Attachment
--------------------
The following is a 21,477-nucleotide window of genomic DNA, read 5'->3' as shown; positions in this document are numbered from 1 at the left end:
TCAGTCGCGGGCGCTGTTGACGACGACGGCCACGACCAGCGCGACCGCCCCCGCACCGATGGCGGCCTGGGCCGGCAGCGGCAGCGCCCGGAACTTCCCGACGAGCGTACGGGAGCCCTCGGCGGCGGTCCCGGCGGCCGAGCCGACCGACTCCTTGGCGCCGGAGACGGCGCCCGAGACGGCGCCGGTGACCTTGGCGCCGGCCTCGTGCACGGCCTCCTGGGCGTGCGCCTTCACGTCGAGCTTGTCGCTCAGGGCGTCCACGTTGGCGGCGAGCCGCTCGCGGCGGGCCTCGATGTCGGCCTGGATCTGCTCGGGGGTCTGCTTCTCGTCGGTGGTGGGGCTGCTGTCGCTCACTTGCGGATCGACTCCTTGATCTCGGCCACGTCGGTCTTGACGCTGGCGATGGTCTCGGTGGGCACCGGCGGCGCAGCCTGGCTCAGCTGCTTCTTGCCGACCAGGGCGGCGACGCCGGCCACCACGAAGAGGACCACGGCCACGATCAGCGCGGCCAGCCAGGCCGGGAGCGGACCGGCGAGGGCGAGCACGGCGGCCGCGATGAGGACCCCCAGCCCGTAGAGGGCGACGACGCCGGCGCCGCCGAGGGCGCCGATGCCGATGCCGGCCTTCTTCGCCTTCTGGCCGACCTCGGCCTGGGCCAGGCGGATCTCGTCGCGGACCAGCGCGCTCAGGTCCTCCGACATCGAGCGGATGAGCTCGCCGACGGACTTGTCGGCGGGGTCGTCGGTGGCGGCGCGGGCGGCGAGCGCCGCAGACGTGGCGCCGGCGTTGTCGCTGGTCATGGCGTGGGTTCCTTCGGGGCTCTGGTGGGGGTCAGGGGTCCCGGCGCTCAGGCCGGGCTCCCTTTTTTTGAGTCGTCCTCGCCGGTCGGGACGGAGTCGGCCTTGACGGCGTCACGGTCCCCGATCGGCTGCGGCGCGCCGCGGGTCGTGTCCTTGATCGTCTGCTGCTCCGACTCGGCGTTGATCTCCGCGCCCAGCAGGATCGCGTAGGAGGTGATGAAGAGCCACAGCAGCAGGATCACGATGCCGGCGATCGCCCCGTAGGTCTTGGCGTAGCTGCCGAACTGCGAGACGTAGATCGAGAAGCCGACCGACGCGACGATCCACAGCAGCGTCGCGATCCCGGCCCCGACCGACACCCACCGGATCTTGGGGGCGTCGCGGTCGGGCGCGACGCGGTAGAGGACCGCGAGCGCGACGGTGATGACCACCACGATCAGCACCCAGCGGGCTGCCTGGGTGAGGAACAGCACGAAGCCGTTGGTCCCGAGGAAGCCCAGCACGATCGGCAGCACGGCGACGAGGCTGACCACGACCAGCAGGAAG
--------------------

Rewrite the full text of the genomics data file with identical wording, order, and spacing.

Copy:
The following is a 21,477-nucleotide window of genomic DNA, read 5'->3' as shown; positions in this document are numbered from 1 at the left end:
TCAGTCGCGGGCGCTGTTGACGACGACGGCCACGACCAGCGCGACCGCCCCCGCACCGATGGCGGCCTGGGCCGGCAGCGGCAGCGCCCGGAACTTCCCGACGAGCGTACGGGAGCCCTCGGCGGCGGTCCCGGCGGCCGAGCCGACCGACTCCTTGGCGCCGGAGACGGCGCCCGAGACGGCGCCGGTGACCTTGGCGCCGGCCTCGTGCACGGCCTCCTGGGCGTGCGCCTTCACGTCGAGCTTGTCGCTCAGGGCGTCCACGTTGGCGGCGAGCCGCTCGCGGCGGGCCTCGATGTCGGCCTGGATCTGCTCGGGGGTCTGCTTCTCGTCGGTGGTGGGGCTGCTGTCGCTCACTTGCGGATCGACTCCTTGATCTCGGCCACGTCGGTCTTGACGCTGGCGATGGTCTCGGTGGGCACCGGCGGCGCAGCCTGGCTCAGCTGCTTCTTGCCGACCAGGGCGGCGACGCCGGCCACCACGAAGAGGACCACGGCCACGATCAGCGCGGCCAGCCAGGCCGGGAGCGGACCGGCGAGGGCGAGCACGGCGGCCGCGATGAGGACCCCCAGCCCGTAGAGGGCGACGACGCCGGCGCCGCCGAGGGCGCCGATGCCGATGCCGGCCTTCTTCGCCTTCTGGCCGACCTCGGCCTGGGCCAGGCGGATCTCGTCGCGGACCAGCGCGCTCAGGTCCTCCGACATCGAGCGGATGAGCTCGCCGACGGACTTGTCGGCGGGGTCGTCGGTGGCGGCGCGGGCGGCGAGCGCCGCAGACGTGGCGCCGGCGTTGTCGCTGGTCATGGCGTGGGTTCCTTCGGGGCTCTGGTGGGGGTCAGGGGTCCCGGCGCTCAGGCCGGGCTCCCTTTTTTTGAGTCGTCCTCGCCGGTCGGGACGGAGTCGGCCTTGACGGCGTCACGGTCCCCGATCGGCTGCGGCGCGCCGCGGGTCGTGTCCTTGATCGTCTGCTGCTCCGACTCGGCGTTGATCTCCGCGCCCAGCAGGATCGCGTAGGAGGTGATGAAGAGCCACAGCAGCAGGATCACGATGCCGGCGATCGCCCCGTAGGTCTTGGCGTAGCTGCCGAACTGCGAGACGTAGATCGAGAAGCCGACCGACGCGACGATCCACAGCAGCGTCGCGATCCCGGCCCCGACCGACACCCACCGGATCTTGGGGGCGTCGCGGTCGGGCGCGACGCGGTAGAGGACCGCGAGCGCGACGGTGATGACCACCACGATCAGCACCCAGCGGGCTGCCTGGGTGAGGAACAGCACGAAGCCGTTGGTCCCGAGGAAGCCCAGCACGATCGGCAGCACGGCGACGAGGCTGACCACGACCAGCAGGAAG